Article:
restricted access 1. Veronicas and Artists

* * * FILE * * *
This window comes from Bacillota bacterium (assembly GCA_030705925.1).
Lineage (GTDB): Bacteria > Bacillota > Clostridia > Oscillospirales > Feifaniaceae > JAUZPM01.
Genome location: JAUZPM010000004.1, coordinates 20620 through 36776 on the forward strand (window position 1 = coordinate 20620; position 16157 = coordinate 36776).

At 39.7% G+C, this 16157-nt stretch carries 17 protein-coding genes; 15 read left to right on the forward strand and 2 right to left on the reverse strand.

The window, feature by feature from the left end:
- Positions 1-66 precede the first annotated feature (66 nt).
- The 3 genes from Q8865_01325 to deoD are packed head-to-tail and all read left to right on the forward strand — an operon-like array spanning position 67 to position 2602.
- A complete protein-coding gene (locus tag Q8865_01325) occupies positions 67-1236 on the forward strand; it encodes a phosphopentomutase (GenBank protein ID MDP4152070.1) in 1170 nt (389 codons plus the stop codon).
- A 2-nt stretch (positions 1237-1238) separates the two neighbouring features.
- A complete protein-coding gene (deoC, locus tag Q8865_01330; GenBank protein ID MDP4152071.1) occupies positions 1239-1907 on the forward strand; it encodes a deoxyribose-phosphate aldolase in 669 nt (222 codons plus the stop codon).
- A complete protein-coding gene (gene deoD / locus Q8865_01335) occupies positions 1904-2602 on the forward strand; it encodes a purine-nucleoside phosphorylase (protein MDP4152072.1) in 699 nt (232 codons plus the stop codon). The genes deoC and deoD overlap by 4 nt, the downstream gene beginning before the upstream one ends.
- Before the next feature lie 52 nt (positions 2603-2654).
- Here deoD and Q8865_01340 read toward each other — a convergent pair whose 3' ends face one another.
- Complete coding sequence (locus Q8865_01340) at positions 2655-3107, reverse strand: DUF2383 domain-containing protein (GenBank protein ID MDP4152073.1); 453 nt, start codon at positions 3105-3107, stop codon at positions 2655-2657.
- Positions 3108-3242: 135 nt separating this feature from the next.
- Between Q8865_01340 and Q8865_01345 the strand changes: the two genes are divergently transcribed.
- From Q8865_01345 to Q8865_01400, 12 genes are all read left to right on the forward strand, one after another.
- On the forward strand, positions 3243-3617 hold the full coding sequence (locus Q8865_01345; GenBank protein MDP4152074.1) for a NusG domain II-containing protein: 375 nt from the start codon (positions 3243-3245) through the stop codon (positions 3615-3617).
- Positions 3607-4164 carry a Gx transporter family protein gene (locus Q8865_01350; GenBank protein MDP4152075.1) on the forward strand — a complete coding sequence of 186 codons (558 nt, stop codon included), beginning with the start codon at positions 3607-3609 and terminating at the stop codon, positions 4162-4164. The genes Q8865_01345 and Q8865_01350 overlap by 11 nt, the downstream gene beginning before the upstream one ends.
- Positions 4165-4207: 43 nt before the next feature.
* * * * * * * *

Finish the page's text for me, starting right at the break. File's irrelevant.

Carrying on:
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16 Eras of the Image The repositioning of contemporary art with regard to the past—a past that was dominated by religious images—cannot be conceptualized solely as a movement of emancipation, as breaking with, and even breaking of, the older, religious image. The difference between religious and nonreligious images, besides being decided by their subject matter, is determined by the specific time period and context in which they are produced and circulated, and it is characterized by specific rules of image production and image appreciation. The history of the image before what Hans Belting has called “the era of art” begins in Late Antiquity with the adoption of pagan image cults— their redefinition as Christian and incorporation into Christian image practices. Trained as an art historian and Byzantinist, Belting has written on variety of topics related to modern and contemporary art as well as on methodological issues. Importantly, he has argued for an anthropology of images and the consideration of their lives beyond their existence as artc h a p t e r 1 Veronicas and Artists Veronicas and Artists 17 works.1 In Likeness and Presence: A History of the Image before the Era of Art, he makes a distinction between the status of the early Christian image, which he calls the “cult image,” and the “art image,” and describes a set of important features concerning the status of religious images and their transformation in “the era of art.” The defining feature of the cult image was that it was venerated and treated as a real, living person who participated in rituals; “[I]t served in the symbolic exchange of power, and finally embodied the public claims of a community.”2 The special status of the cult image was supported by legends that traced it back to a supernatural origin —direct contact with the body of Christ (for example, the Holy Face on Veronica’s Veil), or Mary herself posing for the first icon presenting her likeness. Such images had a life of their own and were considered to have supernatural powers. Belting describes the cult of images as involving the public display of a cult image only on particular days and according to a prescribed program. Such displays had an important function for the community of believers. Before the “era of art,” most images produced and circulated were religious , even if they also served political or economic purposes. Belting defines the public practices of veneration of images according to “a prescribed program” as cult.3 Two aspects, not determined by the visual qualities of the image, characterize the cult image. On the one hand, the legend that gives an account of the image’s origin, and, on the other, the power of the image, were the result of its function as a material and visible support of a community’s identity. Religious images were used to elicit public demonstrations of faith and loyalty.4 The later medieval narrative image, “which presented sacred history” and implied an act of reading rather than viewing , was followed by a type of image that took on a different meaning and “was acknowledged for its own sake.” The term art came to designate a category of images as works created by artists and defined by a theory. This “era of art,” Belting argues, “lasts until this present day” and forms another history, a history of artists and not of cult objects.5 Early images with religious functions had a specificity that cannot be explained within the interpretative agendas of theology or art history.6 These images, which possessed communal, and precisely not aesthetic, signi ficance, were associated with practices of veneration.7 They were “actors” in communal practices and were treated as living persons; they were protected and, in turn, they offered the community protection. A significant element is the way the role of the image maker was defined with regard to such images: 18 Veronicas and Artists The intervention of a painter in such a case was deemed something of an intrusion; a painter could not be expected to reproduce the model authentically. Only if one was sure that the painter had recorded the actual living model with the accuracy we today attribute to a photograph , as in the case of St. Luke . . . could one verify the authenticity of the results.8 There was what we would call today a mechanical view of authorship— the image was considered the outcome of a...